Something that Intel always struggled with in the past was the internal graphics processing units (iGPU), mainly the performance (or lack of) compared to the AMD counterpart. Although, Intel did make an improvement thanks to the Iris and Iris Pro graphics cores.

With the upcoming launch of Intel Skylake processors, we can expect to see the new graphics cores utilised to the fullest potentials. The CPU’s will come in 4 key variants, Skylake-S (Desktop), Skylake-H (High-Performance Mobile), Skylake-Y (Low TDP) and Skylake-U (Ultra Low Power); all of which will be poised at all possible consumer markets in terms of price and performance.

Earlier today, WFFCTech compiled a list of the comparable differences between the Skylake and Broadwell variants of the iGPU. Thanks to Compubench, information was sourced regarding 3 new CPU’s, the Core m3-6Y30 which is the successor to the Core M5Y31, the Core i5-6200U which is the successor to the Core i5-5200U and finally an unknown CPU with Iris Graphics 540; which was compared against the Core i5-5257U with Iris Graphics 6100.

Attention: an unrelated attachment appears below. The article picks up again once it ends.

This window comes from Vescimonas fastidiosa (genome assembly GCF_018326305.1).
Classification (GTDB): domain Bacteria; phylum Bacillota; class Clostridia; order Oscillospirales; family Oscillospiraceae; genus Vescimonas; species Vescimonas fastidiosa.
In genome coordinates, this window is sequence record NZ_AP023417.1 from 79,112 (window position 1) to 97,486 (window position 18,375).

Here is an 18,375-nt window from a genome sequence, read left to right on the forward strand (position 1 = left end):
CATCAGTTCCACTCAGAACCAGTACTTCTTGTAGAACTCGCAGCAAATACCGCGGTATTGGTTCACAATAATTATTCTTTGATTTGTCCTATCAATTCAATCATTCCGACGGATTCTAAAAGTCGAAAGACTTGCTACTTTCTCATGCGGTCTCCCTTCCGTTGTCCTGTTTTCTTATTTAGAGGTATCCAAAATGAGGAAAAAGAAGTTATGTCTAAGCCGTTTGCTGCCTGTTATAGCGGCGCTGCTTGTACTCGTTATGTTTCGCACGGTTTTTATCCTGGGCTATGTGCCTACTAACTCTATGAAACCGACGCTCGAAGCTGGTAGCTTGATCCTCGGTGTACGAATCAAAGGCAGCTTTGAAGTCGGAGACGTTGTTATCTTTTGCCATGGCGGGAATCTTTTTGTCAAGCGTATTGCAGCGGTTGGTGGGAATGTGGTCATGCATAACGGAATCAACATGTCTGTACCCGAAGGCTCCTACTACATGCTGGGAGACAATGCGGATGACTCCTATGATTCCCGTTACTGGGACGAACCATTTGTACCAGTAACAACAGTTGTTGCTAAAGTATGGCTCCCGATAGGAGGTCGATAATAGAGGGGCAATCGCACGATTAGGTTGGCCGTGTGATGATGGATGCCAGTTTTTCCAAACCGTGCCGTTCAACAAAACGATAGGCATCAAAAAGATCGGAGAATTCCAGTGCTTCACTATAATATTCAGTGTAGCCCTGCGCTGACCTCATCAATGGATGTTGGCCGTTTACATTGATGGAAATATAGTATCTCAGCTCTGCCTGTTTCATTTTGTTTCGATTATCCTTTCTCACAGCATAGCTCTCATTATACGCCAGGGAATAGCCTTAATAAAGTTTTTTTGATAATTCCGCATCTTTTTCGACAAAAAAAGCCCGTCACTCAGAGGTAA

“The Core i5-6200U which is powered by the HD Graphics 520 iGPU is the successor of the Core i5-5200U that features the HD Graphics 5500 iGPU. Being a GT2 level Broadwell graphics chip, the HD Graphics 5200 features 24 execution units, 1300 million transistors and a clock speed ranging from 300 MHz (Base) up to 950 MHz (Boost) clock. The HD Graphics 520 iGPU could also be a GT2 level core with 24 execution units while the more performance heavy GT3e variants featured on faster Core i7 variants will be integrated with 48 execution units and 64 MB eDRAM LLC (Last Level Cache).”

“The Core M-6Y30 will be powered by the HD Graphics 515 iGPU that is the successor to the Core M-5Y31 which is part of the Broadwell-Y lineup that launched last year. The HD 5300 featured on the Core M-5Y31 is powered by 24 execution units and a clock speed of 300 MHz (Base) and 900 MHz (Boost) clock speeds. All Broadwell-Y Core M processors are based on the HD Graphics 5300 core which is the entry level iGPU chip but that will kind of change with Skylake-Y which will be getting GT1 and GT1.5 chips with 12 and 18 Execution units each that deliver better performance per core unit and faster clocks.”